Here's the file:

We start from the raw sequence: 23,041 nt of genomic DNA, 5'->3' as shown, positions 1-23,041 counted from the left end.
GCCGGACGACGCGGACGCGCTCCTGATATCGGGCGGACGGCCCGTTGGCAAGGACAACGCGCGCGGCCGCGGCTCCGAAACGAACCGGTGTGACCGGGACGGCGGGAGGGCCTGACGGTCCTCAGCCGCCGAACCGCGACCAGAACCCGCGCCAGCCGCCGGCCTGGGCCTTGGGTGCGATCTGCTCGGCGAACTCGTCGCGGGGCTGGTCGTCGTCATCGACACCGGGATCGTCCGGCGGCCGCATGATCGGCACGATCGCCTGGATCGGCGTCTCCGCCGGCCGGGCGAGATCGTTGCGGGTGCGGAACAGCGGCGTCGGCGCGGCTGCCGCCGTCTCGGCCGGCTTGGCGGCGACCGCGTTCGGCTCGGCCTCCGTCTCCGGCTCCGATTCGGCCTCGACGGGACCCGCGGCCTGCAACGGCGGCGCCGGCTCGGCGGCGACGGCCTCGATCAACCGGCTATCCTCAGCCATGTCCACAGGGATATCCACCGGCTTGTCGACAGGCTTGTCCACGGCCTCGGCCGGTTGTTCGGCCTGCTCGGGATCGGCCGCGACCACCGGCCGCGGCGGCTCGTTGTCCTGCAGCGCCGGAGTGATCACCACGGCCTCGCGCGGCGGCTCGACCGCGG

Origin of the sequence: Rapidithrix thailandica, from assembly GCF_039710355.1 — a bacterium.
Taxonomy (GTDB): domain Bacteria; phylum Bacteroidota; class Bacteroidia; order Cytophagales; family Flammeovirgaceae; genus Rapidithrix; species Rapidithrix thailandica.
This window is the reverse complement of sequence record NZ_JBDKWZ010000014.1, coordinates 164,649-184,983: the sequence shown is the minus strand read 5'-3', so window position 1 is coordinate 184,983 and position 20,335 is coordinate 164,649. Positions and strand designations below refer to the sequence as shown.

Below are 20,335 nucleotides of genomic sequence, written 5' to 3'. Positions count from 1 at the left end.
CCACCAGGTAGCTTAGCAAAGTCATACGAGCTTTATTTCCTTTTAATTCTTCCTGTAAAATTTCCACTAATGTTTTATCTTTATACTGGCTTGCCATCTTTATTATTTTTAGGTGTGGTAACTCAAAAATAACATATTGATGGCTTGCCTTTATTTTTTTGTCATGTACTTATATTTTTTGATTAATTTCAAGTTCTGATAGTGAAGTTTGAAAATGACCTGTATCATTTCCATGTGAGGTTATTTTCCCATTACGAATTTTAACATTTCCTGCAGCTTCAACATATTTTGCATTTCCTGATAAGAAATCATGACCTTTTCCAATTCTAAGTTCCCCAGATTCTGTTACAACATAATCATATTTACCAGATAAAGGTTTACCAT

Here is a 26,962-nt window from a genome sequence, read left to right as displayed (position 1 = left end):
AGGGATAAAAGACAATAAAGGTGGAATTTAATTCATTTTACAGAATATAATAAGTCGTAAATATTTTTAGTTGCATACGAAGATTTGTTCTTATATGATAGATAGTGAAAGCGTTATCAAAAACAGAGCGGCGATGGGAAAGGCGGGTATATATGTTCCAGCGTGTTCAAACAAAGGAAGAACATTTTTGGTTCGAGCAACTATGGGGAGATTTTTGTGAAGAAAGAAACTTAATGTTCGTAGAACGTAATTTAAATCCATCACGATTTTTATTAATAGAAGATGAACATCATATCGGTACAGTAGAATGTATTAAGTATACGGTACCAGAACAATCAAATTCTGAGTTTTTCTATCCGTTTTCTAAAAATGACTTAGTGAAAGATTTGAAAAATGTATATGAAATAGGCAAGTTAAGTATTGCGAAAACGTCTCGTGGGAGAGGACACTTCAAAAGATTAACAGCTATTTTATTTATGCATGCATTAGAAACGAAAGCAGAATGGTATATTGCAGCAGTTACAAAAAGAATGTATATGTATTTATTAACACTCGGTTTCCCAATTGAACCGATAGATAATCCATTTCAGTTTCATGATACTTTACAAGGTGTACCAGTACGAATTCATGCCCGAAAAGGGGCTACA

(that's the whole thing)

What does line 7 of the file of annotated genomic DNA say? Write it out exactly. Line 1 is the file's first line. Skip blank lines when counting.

CCACCAGGTAGCTTAGCAAAGTCATACGAGCTTTATTTCCTTTTAATTCTTCCTGTAAAATTTCCACTAATGTTTTATCTTTATACTGGCTTGCCATCTTTATTATTTTTAGGTGTGGTAACTCAAAAATAACATATTGATGGCTTGCCTTTATTTTTTTGTCATGTACTTATATTTTTTGATTAATTTCAAGTTCTGATAGTGAAGTTTGAAAATGACCTGTATCATTTCCATGTGAGGTTATTTTCCCATTACGAATTTTAACATTTCCTGCAGCTTCAACATATTTTGCATTTCCTGATAAGAAATCATGACCTTTTCCAATTCTAAGTTCCCCAGATTCTGTTACAACATAATCATATTTACCAGATAAAGGTTTACCAT